HC Deb 11 June 1952 vol 502 cc189-90
28. Mr. Swingler

asked the Secretary of State for Foreign Affairs if he will now publish a White Paper on the composition of the United Nations Command in Korea, and the powers and responsibilities of British commanders.

Mr. Eden

No, Sir. As the House will be aware, Lieut.-General Bridge-ford, Commander-in-Chief of British Commonwealth Forces in Korea, is responsible to General Mark Clark as United Nations Commander, and to the Australian Chiefs of Staff in Melbourne, on behalf of all the Commonwealth Chiefs of Staff involved, for the administration of the Commonwealth forces in Korea. The Commander of the Commonwealth Division is under General Bridgeford's administrative command; operationally, he is subject, through the Commander of the Corps to which his Division is attached, to the orders of General Van Fleet, the Commander of the United States Eighth Army, and through him to the United Nations Commander in accordance with the Security Council's resolution of 7th July, 1950.

Mr. Swingler

In view of the widespread anxiety about the fact that we have not been represented at the truce talks or on the control of the camps and that we are not represented on the commission of inquiry into the events in the camps, would it not be desirable to lay before the public the plain facts about the bodies on which we are represented in the United Nations Command in Korea and where the British Government can exercise some influence over what is done?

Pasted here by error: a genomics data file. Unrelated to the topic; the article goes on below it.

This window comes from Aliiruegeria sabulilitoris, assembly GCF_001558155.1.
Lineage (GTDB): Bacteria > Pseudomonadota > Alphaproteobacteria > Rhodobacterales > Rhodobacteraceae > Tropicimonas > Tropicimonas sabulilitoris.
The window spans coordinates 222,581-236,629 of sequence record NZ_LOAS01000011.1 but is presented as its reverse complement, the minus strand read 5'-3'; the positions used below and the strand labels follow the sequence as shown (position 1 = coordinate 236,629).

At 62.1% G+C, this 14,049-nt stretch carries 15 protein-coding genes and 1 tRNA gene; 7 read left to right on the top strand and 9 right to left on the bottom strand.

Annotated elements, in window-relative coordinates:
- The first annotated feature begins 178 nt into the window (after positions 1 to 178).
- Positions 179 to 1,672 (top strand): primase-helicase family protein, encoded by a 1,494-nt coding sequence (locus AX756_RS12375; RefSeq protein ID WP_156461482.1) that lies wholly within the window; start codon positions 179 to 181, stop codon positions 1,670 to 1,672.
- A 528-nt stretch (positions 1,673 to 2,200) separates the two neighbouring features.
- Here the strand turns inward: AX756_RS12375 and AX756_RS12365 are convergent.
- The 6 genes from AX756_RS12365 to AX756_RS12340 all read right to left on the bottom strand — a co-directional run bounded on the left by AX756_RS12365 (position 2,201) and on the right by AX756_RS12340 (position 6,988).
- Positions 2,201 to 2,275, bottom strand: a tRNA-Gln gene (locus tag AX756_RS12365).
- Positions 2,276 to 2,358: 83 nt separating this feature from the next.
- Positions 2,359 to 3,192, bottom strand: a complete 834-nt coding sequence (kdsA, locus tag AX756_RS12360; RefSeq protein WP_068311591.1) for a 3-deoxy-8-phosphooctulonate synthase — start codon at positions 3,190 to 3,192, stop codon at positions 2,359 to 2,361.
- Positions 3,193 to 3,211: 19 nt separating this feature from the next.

Mr. Eden

The chain of command is quite clearly laid down; it has existed since the beginning of operations in Korea when it was laid down in the lifetime of the late Government, and it still exists. All along we have had liaison with the United Nations Command through Air Vice-Marshal Bouchier. Whether or not any additional suggestions for further liaison may be forthcoming as a result of the visits which are now taking place I would rather leave over until Field-Marshal Alexander's return.

Mr. Noel-Baker

While we recognise the compelling reasons for the original arrangements which were made in Korea and the very great services rendered by the United States to the whole of the United Nations, will not the Foreign Secretary consider whether the time has come when, as a matter of principle, we ought to consider having an integrated U.N. Command as we have for N.A.T.O.?

Mr. Eden

I would rather await Field-Marshal Alexander's report. We have, of course, considered these matters, but we have, frankly, been reluctant to interfere with the command arrangements which were originally laid down. We have to bear in mind how very preponderant is the American share in the losses and the fighting, but I can assure the right hon. Gentleman that his point has not been absent from our minds.